You might not be able to change a lot of things in your small kitchen, but you can do the next best thing: give the illusion of larger, more open, space. Breathe better, and move about with ease, with these six suggestions:
Low Contrast Color: Keep everything in the same color family, with minor variation. Light colors, or all white helps too. In the kitchen above, the cabinets and appliances blend in with the walls, and things feel more spacious than they actually are.
Elongated Patterns: Choose geometric and striped walls and floors that draw the eye lengthwise or vertically and make the room appear longer or taller than it actually is. Had the checked tile been laid squarely, versus on the diagonal, the floor of Liz & John's kitchen would have felt more stunted and chopped up. If you can't change the floor itself, add a patterned runner that will add the same effect.
Light Furnishings & Decor: Certain elements — like backless barstools, wire kitchen islands, or glass pendant lights for example — leave sight lines open and don't trip up your eye as you move around the room. Jevon's floating countertop, and mid century stools, do just that.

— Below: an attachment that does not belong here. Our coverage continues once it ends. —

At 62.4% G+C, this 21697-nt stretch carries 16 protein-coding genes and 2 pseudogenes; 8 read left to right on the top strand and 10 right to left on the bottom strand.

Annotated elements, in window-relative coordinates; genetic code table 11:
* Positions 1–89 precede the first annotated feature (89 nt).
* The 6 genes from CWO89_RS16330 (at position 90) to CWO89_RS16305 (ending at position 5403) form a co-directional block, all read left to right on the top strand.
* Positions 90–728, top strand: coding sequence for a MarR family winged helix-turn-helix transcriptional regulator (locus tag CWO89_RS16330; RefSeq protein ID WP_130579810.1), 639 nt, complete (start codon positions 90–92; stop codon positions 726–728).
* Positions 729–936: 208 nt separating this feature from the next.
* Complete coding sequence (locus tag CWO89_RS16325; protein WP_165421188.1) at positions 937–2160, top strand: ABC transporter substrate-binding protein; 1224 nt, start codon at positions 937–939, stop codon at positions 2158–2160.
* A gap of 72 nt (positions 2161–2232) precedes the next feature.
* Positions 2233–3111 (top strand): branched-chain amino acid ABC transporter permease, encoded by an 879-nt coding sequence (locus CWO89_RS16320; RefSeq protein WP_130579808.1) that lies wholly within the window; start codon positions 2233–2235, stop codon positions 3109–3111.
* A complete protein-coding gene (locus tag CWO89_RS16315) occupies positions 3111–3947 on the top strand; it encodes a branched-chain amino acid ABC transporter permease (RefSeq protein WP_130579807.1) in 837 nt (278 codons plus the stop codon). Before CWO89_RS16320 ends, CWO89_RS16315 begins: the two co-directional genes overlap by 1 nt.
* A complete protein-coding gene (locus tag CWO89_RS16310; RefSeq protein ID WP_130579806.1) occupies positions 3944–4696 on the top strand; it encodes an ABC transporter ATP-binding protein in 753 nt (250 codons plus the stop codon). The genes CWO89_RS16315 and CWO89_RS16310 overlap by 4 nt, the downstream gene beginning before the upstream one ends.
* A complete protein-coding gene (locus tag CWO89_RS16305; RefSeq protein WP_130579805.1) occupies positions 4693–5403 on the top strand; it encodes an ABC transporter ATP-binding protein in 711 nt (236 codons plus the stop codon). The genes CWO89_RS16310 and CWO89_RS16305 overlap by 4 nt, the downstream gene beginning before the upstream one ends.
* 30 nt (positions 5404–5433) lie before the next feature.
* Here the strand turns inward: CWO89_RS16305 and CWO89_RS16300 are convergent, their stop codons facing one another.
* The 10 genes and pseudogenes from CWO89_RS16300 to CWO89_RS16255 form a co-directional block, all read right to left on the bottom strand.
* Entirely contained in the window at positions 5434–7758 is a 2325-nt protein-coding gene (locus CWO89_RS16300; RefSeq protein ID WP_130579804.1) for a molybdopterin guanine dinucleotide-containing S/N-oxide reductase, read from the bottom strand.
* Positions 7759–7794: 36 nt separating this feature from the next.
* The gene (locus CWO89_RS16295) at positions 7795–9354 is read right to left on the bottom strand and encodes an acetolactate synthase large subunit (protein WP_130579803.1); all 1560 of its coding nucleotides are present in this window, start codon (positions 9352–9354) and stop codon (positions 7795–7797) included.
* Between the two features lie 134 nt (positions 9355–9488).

Shiny Surfaces: We talk a lot about using reflective mirrors strategically, but stainless steel appliances, glossy floors, satin paint, glass tiles, and sleek cabinets can also do the trick.
Open or Glass Shelving: Instead of traditional closed upper cabinets, follow Oliver and Sherrie's lead and go for storage that feels airy instead of bulky. Only (and I repeat only) do this if you aren't a tornado in the kitchen, and can keep everything neat and tidy.
Little Visual Clutter: This isn't just keeping things tidy and tucked away (although it's that too). It's about maintaining clean lines, without tons of overly decorative details. Avoid things like corbels and ornate cabinet pulls, and opt for a more minimalist look instead. The small metal hardware and modern cabinet fronts in Monique's kitchen keep things open and fuss free.